2.2.2 GA

GA was introduced by John Holland in the 1970s [10]. The idea is to encode each solution as a chromosome-like data structure and operate on them through actions analogous to genetic alterations, which usually involves selection, recombination, and mutation. For each type of alteration, various authors have developed different techniques.

$ Jocx.py run . iso ga 0.0001 1000 0.1
# algorithm            = _GAOptimiser
# timeout              = None
# elite_count          = 1
# population_size      = 50
# initialization       = UniformInitialisation
# selection            = TournamentSelection
# tournament_ratio     = 0.1
# selection_ratio      = 0.75
# mutation             = GaussianMutation
# point_mutation_ratio = 0.15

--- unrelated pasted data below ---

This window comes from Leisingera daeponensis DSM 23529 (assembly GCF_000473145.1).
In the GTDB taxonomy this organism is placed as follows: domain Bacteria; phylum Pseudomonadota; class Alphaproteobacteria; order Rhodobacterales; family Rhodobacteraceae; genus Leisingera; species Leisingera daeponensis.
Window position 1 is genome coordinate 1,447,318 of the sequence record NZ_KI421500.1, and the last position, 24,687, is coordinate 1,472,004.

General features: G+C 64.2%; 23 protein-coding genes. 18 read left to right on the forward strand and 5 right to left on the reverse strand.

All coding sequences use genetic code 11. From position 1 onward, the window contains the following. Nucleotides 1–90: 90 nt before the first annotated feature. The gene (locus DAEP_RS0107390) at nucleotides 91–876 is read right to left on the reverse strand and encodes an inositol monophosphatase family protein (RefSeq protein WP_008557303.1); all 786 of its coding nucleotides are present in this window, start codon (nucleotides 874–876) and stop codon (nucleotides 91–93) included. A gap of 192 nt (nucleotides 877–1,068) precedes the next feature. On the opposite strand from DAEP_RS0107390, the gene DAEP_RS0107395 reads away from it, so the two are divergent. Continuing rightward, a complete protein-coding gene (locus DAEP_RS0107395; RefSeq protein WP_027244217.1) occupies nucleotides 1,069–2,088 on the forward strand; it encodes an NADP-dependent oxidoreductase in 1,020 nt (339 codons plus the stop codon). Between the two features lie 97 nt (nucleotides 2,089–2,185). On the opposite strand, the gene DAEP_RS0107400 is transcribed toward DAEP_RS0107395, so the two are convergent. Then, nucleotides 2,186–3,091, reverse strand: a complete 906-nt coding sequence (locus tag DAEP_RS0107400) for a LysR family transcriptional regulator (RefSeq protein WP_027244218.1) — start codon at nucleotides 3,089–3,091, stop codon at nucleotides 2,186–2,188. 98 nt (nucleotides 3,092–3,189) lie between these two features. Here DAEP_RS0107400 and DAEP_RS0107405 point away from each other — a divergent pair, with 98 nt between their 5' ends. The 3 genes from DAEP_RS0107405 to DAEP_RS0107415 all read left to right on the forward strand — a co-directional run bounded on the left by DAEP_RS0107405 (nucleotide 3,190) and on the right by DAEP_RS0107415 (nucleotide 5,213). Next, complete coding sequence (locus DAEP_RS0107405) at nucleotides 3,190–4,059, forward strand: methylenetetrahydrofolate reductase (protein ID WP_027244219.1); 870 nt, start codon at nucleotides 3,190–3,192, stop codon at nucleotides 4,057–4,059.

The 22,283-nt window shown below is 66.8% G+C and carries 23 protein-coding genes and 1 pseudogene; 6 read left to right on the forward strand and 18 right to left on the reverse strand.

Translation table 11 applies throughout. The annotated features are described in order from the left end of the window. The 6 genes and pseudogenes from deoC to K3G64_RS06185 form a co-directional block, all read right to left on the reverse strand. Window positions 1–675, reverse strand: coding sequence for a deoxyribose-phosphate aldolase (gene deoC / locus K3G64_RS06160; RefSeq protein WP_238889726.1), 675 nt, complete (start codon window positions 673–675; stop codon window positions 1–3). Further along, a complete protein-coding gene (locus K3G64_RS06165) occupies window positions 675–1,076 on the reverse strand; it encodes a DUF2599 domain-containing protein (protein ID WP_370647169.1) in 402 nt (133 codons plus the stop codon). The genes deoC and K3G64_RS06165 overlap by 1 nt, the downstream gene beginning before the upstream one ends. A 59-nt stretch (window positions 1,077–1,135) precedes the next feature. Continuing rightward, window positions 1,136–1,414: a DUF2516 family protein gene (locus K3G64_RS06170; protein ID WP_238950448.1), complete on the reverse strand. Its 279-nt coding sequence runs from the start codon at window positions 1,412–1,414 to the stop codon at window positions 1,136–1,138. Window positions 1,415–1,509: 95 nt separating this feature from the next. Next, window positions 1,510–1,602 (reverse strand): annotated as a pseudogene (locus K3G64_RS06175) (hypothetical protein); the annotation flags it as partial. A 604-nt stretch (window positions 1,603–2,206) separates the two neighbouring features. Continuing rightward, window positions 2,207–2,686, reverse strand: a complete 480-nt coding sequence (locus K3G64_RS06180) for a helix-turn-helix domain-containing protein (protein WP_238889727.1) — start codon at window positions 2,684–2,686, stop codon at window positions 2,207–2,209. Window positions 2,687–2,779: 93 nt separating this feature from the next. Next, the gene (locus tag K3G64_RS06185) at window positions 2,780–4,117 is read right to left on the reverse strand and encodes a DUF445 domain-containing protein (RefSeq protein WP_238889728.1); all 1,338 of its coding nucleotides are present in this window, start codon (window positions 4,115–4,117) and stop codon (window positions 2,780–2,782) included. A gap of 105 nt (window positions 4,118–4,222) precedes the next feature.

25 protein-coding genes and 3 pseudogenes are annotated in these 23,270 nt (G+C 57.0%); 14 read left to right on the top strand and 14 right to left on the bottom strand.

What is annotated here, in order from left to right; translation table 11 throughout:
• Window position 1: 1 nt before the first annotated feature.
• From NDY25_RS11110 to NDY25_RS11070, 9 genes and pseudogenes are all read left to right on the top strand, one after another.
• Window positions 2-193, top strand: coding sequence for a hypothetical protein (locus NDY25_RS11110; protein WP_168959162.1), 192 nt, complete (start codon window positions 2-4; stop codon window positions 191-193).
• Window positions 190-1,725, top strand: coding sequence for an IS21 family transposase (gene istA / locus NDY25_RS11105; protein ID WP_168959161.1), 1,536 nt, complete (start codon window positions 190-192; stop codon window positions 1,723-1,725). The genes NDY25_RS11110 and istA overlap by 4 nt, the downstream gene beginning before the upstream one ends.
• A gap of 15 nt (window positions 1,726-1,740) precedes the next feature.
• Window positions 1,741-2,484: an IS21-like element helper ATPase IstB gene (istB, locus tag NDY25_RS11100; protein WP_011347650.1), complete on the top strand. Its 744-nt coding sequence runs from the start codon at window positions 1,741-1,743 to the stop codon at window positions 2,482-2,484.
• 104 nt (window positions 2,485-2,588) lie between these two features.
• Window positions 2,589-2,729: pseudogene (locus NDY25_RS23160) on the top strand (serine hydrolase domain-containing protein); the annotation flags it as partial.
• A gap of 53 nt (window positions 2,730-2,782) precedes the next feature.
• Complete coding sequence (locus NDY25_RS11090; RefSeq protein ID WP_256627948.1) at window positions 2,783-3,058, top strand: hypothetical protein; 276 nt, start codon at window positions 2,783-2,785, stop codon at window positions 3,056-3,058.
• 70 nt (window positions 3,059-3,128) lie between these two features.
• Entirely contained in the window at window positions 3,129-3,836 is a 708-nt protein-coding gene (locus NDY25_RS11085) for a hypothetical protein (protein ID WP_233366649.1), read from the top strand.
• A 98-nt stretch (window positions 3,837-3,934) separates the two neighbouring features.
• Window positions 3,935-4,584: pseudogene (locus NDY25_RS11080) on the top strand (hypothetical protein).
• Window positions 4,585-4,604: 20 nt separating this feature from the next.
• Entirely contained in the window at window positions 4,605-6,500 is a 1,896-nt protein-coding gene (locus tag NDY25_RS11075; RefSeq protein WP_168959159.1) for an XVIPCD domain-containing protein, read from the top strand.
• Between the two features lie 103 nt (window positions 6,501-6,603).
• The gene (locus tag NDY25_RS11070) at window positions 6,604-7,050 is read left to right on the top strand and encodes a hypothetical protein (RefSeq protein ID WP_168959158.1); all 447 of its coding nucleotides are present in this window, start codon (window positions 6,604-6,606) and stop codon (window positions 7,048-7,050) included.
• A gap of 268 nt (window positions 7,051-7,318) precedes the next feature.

# mu                   = 0.0
# sigma                = 0.01
#
# 2017-10-23 10:31:32.821761
#
# param0 = (1.0000000000000016e-05, 0.001)
# param1 = (99.99999999999996, 10000.0)
# param2 = (0.009999999999999995, 1.0)
#
#
# POPULATION FOR GENERATION 1
# average_fitness = -5.32373335161
# min_fitness     = -10.7962322739
# max_fitness     = -0.613544122419
#
# gen idv     fitness      param0         param1      param2
  1   1   -0.61354412  0.00002825  6305.95175380  0.04139445
  1   2   -1.38710619  0.00004282  2182.61708962  0.03027973
  1   3   -4.45085424  0.00001133   254.73764392  0.01081756
  1   4   -9.37092993  0.00067074   116.84983427  0.13757425
  1   5  -10.79623227  0.00071728   142.34535478  0.81564586
  :
#
# POPULATION FOR GENERATION 2
# average_fitness = -5.83495296756
# min_fitness     = -10.5697879572